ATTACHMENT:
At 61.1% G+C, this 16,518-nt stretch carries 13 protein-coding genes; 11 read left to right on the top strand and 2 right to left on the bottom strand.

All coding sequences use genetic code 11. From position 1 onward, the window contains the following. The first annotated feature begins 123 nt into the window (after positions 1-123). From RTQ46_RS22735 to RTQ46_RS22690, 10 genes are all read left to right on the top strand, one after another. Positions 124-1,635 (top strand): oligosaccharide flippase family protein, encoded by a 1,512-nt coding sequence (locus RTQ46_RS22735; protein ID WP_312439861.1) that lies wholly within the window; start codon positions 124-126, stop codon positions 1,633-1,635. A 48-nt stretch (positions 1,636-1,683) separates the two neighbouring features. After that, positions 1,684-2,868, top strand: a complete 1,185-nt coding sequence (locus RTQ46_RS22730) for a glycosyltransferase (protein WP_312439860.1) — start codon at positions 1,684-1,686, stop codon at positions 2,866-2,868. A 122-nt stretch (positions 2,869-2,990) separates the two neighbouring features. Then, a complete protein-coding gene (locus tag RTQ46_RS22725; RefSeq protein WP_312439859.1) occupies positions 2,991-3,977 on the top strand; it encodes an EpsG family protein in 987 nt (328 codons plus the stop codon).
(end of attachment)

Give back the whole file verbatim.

At 61.1% G+C, this 16,518-nt stretch carries 13 protein-coding genes; 11 read left to right on the top strand and 2 right to left on the bottom strand.

All coding sequences use genetic code 11. From position 1 onward, the window contains the following. The first annotated feature begins 123 nt into the window (after positions 1-123). From RTQ46_RS22735 to RTQ46_RS22690, 10 genes are all read left to right on the top strand, one after another. Positions 124-1,635 (top strand): oligosaccharide flippase family protein, encoded by a 1,512-nt coding sequence (locus RTQ46_RS22735; protein ID WP_312439861.1) that lies wholly within the window; start codon positions 124-126, stop codon positions 1,633-1,635. A 48-nt stretch (positions 1,636-1,683) separates the two neighbouring features. After that, positions 1,684-2,868, top strand: a complete 1,185-nt coding sequence (locus RTQ46_RS22730) for a glycosyltransferase (protein WP_312439860.1) — start codon at positions 1,684-1,686, stop codon at positions 2,866-2,868. A 122-nt stretch (positions 2,869-2,990) separates the two neighbouring features. Then, a complete protein-coding gene (locus tag RTQ46_RS22725; RefSeq protein WP_312439859.1) occupies positions 2,991-3,977 on the top strand; it encodes an EpsG family protein in 987 nt (328 codons plus the stop codon).